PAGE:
A few more details might help a bit. Jenny and I met in Milwaukee, Wisconsin when our husbands were in Medical School. During that time we became the best of friends when we trained for the 2004 Chicago Marathon together. Eight years later (along with 5 kids between us, a ridiculous number of phone calls and texts to stay connected and hundreds of thousands of dollars of medical school debt) Jenny convinced me to run the 2012 Big Sur Marathon with her. It would be a back to back Big Sur attempt for her (and her 6th marathon!) and my second attempt at conquering the legendary 26.2. And because this bunch of Barron's loves the Heyboer gang we decided to make a family vacation out of it. And I am so, so glad that we did.
The marathon was insane. I mean more difficult than I could have imagined. The hills were relentless. I expected that. What did knock me off me feet (literally) was the wind! According to the paper the day after the race it was one of the toughest (windiest) runs in the 27 year history of the Big Sur Marathon. I thought I was mentally prepared for a windy run. Big Sur is however often windy. But I was NOT prepared for what blew in our face with little reprieve from mile 6 to mile 26. Jenny handled it like a champ. She is a true Montana mountain momma. I have more respect and admiration for her than she will ever know. I felt great for the first half. I even "enjoyed" the legendary 2 mile, 500 foot elevation gain ascent to Hurricane point. But something happened around mile 16. Call it chest pains. Call it a stabbing pain in my left shoulder. Call it crazy. Whatever it was it resulted in this ...
Everything checked out fine. I expected that it would. But when the pain was just getting worse and an ambulance appeared around the corner I had to have peace of mind that my heart was ticking just as it should. Jenny embraced the moment as part of our Big Sur experience and snapped a few pictures.
From there on I was struggling. Honestly, I wanted to stop and walk it in at mile 17 but I knew it would be a long, cold, windy, hilly, depressing walk. So I plugged along with Jenny by my side until I officially "hit the wall" somewhere around mile 21 or 22. I knew I hit the wall when I began spewing F-bombs repeatedly and started moaning uncontrollably like a cow in labor. It was a very strange experience and honestly I'm just very lucky I didn't puke and crap my pants. I thought I was going to. I knew my body had maxed out. I urged Jenny to go ahead because she was more than up for the challenge. And I willingly succumbed to my fate of walk/running the last few miles. Honestly, it was the most beautiful walk of my life.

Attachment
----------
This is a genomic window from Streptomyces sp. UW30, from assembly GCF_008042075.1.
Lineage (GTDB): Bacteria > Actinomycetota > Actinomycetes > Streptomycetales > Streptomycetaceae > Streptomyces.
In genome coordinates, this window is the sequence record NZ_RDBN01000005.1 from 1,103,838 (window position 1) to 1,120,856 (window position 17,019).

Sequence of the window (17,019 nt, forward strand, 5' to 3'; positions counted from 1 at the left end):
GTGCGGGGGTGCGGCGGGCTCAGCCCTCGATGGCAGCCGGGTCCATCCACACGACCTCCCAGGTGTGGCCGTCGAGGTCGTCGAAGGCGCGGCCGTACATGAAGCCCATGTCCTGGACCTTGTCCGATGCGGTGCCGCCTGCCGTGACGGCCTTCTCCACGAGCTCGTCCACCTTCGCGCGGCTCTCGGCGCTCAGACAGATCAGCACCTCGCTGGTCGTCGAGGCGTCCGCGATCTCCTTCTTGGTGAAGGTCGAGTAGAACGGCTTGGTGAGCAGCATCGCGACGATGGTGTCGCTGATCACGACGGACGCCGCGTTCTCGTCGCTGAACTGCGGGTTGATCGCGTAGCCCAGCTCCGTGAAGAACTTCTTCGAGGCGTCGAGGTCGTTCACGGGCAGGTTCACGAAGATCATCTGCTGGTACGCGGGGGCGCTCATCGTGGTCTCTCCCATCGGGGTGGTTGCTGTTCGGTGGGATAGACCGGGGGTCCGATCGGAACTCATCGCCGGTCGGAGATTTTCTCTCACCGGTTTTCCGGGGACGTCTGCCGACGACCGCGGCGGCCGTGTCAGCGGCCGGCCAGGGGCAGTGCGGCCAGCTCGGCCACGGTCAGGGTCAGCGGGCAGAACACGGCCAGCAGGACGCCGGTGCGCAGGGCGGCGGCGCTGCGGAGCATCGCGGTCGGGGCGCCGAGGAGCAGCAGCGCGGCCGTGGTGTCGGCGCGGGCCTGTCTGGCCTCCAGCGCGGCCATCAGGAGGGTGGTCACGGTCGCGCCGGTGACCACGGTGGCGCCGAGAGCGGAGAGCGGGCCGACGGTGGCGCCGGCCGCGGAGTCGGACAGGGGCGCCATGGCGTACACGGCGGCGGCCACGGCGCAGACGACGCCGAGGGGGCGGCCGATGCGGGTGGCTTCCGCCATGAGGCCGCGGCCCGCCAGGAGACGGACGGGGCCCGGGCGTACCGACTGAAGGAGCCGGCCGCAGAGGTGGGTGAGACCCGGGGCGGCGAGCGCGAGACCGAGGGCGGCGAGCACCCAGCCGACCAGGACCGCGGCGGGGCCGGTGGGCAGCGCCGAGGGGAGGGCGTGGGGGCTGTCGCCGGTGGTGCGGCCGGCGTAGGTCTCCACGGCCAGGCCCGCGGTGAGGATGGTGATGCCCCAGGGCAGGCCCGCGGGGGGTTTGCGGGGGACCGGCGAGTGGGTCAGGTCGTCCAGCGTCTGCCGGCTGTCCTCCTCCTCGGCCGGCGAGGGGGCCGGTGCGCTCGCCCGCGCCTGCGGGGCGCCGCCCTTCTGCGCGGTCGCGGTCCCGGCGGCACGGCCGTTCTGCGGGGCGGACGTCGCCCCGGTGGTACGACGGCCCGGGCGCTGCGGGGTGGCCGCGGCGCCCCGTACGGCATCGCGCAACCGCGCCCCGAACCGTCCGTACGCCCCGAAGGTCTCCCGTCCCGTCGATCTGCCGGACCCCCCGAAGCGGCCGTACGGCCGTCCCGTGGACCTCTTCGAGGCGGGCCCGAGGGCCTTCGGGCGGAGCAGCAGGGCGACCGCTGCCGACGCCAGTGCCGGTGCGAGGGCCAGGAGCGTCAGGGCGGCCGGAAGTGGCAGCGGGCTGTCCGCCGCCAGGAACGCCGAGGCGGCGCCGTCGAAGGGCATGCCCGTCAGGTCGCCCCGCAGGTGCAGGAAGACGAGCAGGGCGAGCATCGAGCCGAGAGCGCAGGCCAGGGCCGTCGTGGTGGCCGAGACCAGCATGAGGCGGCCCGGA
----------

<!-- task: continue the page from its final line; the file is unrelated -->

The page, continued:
Crossing the finish line with a time of 4:56 was equal parts exhilarating (because I could finally eat, drink and sit) and disappointing. I had trained my butt off for this race and I was really hoping for a better time. It wasn't until the next day when I drove the course with Matt and the kids that I felt ridiculously proud of what I had accomplished. Running a marathon is never easy. Ever. Running from Big Sur north to Montery along highway one is insane. Thank you Matt Barron for building me up like you never have before and speaking words of encouragement to me on that drive. I have never seen my husband more proud of me. Honestly. Not even when birthing our three children (which I might add was 1000 times easier than this marathon).
* * * *
|Heading out for the start line.|
|The legendary piano man (who Jenny asked, "Do you remember me from last year?").|
|Pictures can not capture the feeling or beauty of this race.|
|When we made it back Henry greeted me with a big hug|
and said, "Momma I prayed for you that you would win."
Fat chance son.
|Claire admiring my medal. I can't help but wonder if she'll ever run a marathon.|
|The fantastic shirts that Jenny made for all the kids.|
|Still can't believe I ran this coastline.|
And can I just say that I am so, SO impressed
by Pete and Jenny Heyboer.